Windmills in Castilla-La Mancha, Spain
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A Spanish knight's greatest foes. Castilla-La Mancha, Spain
In the Spanish town of Consuegra, echoes linger of the adventures of Don Quixote, the hero of Miguel de Cervantes' epic novel. This tourist destination in Castilla-La Mancha is famous for its rocky ridge, known as Cerro Calderico, crowned with 12 white windmills. The windmills are thought to have inspired Cervantes to write the famous scene in which Don Quixote mistakes them for an army of giants. With their stone walls and wooden blades, some date back to the 16th century, when they were built to grind grain.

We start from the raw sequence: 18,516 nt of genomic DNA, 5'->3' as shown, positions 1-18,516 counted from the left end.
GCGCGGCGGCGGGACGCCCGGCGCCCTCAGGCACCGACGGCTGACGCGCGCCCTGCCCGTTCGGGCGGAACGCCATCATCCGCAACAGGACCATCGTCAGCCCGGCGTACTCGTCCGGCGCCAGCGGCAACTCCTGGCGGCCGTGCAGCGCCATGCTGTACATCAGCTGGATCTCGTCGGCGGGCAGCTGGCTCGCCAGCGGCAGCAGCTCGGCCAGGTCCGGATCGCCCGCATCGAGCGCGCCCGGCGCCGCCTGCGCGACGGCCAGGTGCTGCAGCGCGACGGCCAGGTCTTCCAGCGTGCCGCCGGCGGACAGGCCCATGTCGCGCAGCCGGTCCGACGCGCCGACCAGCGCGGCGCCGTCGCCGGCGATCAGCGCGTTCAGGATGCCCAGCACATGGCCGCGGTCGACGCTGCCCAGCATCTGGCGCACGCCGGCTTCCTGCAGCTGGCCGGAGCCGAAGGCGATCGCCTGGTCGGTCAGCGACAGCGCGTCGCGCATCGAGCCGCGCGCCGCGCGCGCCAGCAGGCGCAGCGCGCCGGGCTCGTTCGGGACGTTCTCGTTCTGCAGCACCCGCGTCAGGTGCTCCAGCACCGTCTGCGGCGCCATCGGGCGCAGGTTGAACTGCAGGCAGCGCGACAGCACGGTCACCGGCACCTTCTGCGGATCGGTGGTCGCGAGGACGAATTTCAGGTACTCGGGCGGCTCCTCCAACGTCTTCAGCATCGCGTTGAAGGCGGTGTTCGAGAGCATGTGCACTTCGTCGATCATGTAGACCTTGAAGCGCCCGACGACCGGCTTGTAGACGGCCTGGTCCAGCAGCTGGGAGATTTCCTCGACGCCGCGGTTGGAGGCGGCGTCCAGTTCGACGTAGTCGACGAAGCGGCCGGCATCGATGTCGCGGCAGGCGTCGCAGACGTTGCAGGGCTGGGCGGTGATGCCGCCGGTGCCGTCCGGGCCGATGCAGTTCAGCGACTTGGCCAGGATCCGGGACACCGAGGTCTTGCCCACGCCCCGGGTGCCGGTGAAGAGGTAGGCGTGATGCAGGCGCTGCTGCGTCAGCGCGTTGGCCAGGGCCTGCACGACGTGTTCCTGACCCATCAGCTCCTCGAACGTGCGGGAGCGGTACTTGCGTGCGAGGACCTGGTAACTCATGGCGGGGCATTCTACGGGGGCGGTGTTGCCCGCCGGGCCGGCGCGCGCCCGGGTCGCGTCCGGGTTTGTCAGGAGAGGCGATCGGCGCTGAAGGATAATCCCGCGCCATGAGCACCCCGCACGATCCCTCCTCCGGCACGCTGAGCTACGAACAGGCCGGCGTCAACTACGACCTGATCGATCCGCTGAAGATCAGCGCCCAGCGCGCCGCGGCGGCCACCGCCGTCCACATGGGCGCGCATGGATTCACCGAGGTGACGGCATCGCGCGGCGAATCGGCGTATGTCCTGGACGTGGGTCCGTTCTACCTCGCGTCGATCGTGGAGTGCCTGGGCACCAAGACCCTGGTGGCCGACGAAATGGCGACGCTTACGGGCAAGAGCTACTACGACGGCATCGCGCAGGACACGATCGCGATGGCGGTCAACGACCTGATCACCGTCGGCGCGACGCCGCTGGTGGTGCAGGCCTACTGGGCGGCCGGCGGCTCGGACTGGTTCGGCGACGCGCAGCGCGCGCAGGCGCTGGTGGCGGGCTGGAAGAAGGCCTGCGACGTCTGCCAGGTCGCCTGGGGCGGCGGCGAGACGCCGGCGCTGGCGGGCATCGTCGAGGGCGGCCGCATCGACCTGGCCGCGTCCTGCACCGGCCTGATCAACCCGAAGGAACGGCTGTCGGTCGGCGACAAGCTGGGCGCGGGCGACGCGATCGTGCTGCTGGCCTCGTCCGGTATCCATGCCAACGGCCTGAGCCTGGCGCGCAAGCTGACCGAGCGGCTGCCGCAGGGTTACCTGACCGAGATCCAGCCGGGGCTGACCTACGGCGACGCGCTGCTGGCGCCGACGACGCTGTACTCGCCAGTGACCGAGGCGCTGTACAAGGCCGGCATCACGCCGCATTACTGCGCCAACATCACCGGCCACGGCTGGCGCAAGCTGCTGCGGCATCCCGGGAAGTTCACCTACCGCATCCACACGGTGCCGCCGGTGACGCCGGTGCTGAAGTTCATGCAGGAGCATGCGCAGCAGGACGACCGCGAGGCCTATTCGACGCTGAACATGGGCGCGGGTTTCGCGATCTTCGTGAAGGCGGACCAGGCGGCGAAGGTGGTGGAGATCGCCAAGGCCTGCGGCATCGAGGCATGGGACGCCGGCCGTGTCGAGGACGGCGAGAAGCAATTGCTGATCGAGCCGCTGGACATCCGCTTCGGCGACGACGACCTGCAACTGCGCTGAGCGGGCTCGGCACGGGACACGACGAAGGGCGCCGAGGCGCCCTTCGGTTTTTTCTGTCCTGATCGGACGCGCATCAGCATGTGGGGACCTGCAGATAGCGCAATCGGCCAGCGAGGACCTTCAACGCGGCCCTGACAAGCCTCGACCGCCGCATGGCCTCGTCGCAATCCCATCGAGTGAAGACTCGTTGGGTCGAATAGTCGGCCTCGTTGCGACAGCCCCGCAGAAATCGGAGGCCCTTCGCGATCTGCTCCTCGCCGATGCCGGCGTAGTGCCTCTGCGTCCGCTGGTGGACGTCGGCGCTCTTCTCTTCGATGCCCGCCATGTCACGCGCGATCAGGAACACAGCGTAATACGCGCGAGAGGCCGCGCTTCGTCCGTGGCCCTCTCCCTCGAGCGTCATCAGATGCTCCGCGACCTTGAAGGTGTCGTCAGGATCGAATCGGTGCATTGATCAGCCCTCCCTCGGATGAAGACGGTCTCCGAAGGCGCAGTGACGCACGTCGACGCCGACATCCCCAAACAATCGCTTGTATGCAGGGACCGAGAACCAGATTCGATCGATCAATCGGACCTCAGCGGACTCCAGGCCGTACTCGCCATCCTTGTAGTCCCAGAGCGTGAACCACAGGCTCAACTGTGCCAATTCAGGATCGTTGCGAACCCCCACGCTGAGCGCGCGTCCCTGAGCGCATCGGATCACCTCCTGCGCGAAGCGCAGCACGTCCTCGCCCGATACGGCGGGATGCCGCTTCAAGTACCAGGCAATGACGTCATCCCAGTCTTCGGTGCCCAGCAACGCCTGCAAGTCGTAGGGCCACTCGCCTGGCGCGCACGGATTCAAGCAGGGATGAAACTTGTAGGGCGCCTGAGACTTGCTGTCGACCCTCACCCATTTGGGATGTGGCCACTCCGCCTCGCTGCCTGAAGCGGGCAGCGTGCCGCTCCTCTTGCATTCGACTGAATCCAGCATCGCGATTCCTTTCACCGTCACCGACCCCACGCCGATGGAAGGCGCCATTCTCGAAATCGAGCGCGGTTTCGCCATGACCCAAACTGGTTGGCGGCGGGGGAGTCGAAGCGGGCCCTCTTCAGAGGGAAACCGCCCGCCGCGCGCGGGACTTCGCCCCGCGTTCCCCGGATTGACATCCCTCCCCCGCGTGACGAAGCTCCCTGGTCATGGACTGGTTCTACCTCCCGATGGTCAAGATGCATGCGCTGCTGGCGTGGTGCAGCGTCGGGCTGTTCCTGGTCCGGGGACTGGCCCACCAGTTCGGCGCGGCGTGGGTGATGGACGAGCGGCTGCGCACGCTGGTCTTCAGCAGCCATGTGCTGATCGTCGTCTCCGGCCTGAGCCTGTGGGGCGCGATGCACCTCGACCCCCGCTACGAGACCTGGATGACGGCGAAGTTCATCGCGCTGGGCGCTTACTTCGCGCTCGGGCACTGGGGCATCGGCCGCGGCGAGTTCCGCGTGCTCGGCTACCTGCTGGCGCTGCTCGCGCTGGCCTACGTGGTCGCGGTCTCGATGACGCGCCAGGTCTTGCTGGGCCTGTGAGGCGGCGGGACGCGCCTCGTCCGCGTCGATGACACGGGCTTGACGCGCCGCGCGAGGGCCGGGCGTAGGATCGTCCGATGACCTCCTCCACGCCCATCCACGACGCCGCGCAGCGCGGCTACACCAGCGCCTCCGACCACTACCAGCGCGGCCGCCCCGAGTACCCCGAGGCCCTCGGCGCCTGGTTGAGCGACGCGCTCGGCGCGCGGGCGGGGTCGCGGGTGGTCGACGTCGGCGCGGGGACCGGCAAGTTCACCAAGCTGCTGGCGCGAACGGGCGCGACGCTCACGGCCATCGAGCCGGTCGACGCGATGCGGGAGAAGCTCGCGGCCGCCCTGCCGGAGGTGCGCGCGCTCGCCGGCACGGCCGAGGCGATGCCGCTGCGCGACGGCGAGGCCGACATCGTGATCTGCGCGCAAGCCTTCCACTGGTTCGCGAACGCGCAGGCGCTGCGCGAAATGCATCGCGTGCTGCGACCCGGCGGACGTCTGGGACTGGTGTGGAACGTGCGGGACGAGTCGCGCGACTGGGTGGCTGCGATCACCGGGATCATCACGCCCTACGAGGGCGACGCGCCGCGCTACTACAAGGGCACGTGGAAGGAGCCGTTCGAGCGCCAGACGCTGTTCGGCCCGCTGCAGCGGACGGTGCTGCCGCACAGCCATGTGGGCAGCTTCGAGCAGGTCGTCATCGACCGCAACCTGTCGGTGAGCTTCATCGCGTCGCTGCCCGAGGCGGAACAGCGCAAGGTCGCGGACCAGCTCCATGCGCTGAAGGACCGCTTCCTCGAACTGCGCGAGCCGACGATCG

Castilla-La Mancha is the third-largest region—after Castile y León and Andalusia—in Spain but one of the least densely populated. The regional capital city, Toledo, has a significant architectural and cultural legacy—including Old Town and the Catedral de Toledo—that led to its designation as a UNESCO World Heritage site in 1986. So, for your next quest, let the windmills of Castilla-La Mancha whisper their timeless tales in your ear.